Besides, by 2017 New Zealanders may decide it’s time the balance was tipped back in favour of working people. Only last week, statistics confirmed that while the economy continues to grow and business profits keep rising, employees are enjoying only a small share of the gains.
This is a fair-minded country, and it goes against the grain that corporate salaries have risen to grotesque levels while wage earners struggle to keep up with the cost of living. 

The balance of power in the labour market has shifted radically. The trade union tyranny which New Zealand experienced a generation ago is no longer the risk. A much bigger problem now is corporate tyranny and arrogance.  
It follows that the prospect of a Little-led Labour government may not be quite as far-fetched as it first seems.


Thursday, November 20, 2014

Unfortunately, the migration door swings both ways

I’VE RECENTLY been reading a book by the English journalist A A Gill. The Golden Door is a book about America – a country that fascinates Gill, and in which he finds much to like.
Gill’s observations about immigration particularly resonated with me. Writing about the great wave of humanity that left Europe for America in the 19th century, he cites some striking statistics.

Between 1800 and 1914, 30 million Europeans emigrated to the New World. If that doesn’t sound a big number, consider it in this context: Ireland lost one in four of its population, Sweden one in five. Five million Poles, four million Italians and three million Germans crossed the Atlantic.
As Gill points out, “all entrances on one stage are exits elsewhere”. While we tend to think of migration to America in terms of what that country gained, Gill reminds us that it represented an enormous human loss for Europe. Every departure was “a farewell, a sadness, a defeat”. The Irish would hold wakes so that they could mourn those leaving.

He writes movingly of the “gut-wrenching finality of separation”. Those departing would hug their mothers, drink a toast with friends, take a last look at the old house, pat the family dog, and leave. Very few would ever return.
Gill reminds us too that the people who left were usually the ones who could be spared least. “Like a biblical curse, the biblical land called the young and the strong from Europe: the adventurous, the clever and the skilled.”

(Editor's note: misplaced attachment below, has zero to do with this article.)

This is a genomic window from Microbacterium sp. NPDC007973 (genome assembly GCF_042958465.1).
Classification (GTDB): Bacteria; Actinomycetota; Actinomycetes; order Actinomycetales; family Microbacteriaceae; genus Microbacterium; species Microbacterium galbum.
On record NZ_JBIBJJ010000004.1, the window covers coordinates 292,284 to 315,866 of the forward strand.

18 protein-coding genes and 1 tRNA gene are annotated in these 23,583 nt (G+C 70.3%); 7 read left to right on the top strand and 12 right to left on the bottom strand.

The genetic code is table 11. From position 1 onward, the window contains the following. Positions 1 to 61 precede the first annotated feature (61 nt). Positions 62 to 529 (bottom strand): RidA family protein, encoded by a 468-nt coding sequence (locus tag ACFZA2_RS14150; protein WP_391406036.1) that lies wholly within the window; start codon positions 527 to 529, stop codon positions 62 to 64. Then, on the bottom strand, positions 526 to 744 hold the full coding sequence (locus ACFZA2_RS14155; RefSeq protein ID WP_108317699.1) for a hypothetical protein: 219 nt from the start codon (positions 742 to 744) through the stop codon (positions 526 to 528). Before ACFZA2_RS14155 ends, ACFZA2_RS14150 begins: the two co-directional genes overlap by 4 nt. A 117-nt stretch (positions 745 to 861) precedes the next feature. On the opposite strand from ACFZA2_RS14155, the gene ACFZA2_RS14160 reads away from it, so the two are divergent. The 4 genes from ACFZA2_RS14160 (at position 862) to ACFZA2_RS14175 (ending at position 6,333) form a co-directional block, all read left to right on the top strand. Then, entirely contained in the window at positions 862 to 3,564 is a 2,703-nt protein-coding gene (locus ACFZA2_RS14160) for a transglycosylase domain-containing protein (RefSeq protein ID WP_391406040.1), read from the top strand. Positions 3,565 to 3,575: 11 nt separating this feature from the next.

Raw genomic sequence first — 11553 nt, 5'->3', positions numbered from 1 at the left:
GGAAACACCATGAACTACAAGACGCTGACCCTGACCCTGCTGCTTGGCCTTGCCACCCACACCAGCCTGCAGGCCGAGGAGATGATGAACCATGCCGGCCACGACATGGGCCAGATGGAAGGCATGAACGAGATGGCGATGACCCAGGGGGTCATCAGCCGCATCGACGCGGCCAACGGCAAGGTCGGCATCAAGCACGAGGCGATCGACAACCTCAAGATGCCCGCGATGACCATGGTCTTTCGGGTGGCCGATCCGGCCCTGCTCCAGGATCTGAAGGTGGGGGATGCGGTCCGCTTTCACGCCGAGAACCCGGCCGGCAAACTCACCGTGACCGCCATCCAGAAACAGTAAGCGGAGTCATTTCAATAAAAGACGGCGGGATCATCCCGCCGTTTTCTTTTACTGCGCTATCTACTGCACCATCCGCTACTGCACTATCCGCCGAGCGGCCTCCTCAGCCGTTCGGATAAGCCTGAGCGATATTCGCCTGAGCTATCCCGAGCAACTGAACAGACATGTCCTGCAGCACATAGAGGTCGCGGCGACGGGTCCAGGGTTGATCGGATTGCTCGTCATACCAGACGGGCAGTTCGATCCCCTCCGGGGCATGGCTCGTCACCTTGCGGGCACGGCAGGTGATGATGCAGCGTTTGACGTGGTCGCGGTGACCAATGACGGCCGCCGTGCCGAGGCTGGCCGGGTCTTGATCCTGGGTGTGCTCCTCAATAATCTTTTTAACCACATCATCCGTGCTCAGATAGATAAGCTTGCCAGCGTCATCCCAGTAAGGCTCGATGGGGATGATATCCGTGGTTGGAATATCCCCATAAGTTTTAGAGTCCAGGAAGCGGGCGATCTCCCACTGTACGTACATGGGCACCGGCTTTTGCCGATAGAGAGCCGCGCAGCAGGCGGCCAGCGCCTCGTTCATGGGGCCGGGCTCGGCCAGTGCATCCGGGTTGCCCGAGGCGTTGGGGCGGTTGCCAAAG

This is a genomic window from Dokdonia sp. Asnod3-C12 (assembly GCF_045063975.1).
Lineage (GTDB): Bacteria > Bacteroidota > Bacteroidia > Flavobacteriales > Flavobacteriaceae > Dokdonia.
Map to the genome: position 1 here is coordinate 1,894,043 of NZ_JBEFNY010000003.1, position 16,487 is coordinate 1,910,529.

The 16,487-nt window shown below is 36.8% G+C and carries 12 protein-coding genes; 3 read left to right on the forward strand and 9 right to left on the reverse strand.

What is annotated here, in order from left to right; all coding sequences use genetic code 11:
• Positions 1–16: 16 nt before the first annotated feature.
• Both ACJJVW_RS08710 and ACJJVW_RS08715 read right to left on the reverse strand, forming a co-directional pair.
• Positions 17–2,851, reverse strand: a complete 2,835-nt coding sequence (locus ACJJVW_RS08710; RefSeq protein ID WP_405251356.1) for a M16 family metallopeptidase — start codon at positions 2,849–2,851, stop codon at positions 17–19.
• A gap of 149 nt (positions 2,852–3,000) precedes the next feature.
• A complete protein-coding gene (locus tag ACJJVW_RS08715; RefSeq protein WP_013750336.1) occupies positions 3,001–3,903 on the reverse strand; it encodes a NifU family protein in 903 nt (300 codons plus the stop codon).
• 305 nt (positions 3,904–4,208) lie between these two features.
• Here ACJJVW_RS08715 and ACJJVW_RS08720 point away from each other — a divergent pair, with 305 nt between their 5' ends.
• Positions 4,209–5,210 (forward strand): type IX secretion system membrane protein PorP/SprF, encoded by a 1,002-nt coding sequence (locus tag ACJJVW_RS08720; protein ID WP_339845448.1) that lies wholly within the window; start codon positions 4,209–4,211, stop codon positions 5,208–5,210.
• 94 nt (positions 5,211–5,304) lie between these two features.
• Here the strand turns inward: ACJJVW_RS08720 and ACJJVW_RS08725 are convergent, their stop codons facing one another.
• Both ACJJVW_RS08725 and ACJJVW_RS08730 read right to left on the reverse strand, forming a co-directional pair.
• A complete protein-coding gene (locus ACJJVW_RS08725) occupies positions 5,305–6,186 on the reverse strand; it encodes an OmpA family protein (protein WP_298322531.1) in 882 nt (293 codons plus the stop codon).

There are clear parallels here with the New Zealand experience, because ours is an immigrant society too. We can’t be sure what motivated the Polynesian voyagers who first settled New Zealand; some suggest overcrowding on their home islands, depletion of food resources or warfare.
Others theorise that they may simply have been driven by an adventurous urge to discover and colonise new lands. But whatever the explanation, they were obviously looking for something better – and perhaps they too were the young and the strong, the risk-takers.

My own forebears were certainly not prepared to accept the status quo in the countries of their birth. On my mother’s side they were Irish Catholics, economically disadvantaged and politically powerless. On my father’s side, they were getting out of a country (Denmark) that had recently been invaded by the Prussian army.
Life in Europe held even less promise for my wife’s family. Her parents were forcibly transported from occupied Poland to Germany during the Second World War and put to work in an arms factory. At the war’s end there was nothing to go back to; their families had been wiped out and Poland had effectively been taken over by Stalin’s repressive Soviet Union. It took 20 years for them to find their way to a safe haven in New Zealand.

Every New Zealand family has its own immigration story to tell, but in every case someone made the risky decision to leave behind the known and familiar and take a chance on the other side of the world. It’s equally true of the many immigrants now arriving from Asia.